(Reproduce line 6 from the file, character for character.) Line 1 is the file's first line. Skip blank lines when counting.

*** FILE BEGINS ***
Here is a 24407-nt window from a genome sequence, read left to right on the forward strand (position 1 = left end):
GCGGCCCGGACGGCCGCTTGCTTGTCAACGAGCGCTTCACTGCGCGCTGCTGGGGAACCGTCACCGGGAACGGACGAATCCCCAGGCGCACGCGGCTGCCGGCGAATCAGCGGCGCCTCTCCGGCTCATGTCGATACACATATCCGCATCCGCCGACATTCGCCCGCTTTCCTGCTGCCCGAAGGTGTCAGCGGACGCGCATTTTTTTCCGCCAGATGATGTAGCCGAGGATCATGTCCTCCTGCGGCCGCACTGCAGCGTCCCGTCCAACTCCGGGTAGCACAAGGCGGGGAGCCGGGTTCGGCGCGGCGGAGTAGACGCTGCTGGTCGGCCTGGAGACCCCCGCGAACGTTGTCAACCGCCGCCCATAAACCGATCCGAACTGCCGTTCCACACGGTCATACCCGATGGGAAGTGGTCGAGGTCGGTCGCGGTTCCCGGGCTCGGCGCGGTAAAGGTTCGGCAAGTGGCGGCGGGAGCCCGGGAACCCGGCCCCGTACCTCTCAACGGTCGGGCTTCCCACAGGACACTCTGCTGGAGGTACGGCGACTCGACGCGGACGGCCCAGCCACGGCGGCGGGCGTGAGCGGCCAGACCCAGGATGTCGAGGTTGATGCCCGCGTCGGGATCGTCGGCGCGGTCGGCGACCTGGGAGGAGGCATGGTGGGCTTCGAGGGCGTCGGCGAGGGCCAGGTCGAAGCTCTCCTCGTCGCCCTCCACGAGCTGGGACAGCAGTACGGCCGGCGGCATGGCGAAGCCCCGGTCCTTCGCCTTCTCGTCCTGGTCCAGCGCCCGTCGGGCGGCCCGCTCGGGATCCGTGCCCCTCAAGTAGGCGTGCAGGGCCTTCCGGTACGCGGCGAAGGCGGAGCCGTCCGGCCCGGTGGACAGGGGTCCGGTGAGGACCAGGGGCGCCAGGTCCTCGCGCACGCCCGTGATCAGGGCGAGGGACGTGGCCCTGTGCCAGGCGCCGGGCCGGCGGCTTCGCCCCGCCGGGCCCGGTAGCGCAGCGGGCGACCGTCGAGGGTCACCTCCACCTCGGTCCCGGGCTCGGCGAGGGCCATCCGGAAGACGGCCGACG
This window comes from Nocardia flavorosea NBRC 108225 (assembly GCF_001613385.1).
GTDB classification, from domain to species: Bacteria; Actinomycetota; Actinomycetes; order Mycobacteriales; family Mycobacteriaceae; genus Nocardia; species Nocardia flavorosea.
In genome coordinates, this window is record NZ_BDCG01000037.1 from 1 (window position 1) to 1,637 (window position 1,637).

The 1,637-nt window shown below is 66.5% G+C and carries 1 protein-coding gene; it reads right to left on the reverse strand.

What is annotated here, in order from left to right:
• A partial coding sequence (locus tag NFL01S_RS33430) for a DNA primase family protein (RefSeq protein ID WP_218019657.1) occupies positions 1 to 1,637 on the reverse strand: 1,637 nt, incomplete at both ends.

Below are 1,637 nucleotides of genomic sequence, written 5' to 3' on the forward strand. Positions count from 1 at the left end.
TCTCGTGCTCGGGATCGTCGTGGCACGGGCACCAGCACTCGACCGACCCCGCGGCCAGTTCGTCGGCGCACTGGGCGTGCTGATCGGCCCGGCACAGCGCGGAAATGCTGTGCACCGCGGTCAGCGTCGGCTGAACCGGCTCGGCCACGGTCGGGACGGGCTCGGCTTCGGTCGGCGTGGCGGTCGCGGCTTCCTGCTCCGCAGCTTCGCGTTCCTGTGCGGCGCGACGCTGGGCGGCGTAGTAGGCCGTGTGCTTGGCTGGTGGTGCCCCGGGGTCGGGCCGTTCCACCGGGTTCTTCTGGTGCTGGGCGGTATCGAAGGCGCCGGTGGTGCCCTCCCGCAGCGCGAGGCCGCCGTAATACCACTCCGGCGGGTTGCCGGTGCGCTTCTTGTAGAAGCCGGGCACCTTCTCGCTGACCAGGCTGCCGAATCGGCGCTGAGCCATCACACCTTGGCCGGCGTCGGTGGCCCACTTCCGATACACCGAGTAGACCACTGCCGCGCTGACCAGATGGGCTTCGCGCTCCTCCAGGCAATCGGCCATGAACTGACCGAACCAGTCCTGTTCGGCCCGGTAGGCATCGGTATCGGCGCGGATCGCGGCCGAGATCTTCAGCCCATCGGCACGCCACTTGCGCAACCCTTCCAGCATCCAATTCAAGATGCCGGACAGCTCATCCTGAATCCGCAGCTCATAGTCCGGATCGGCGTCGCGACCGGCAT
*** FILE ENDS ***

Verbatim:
The 1,637-nt window shown below is 66.5% G+C and carries 1 protein-coding gene; it reads right to left on the reverse strand.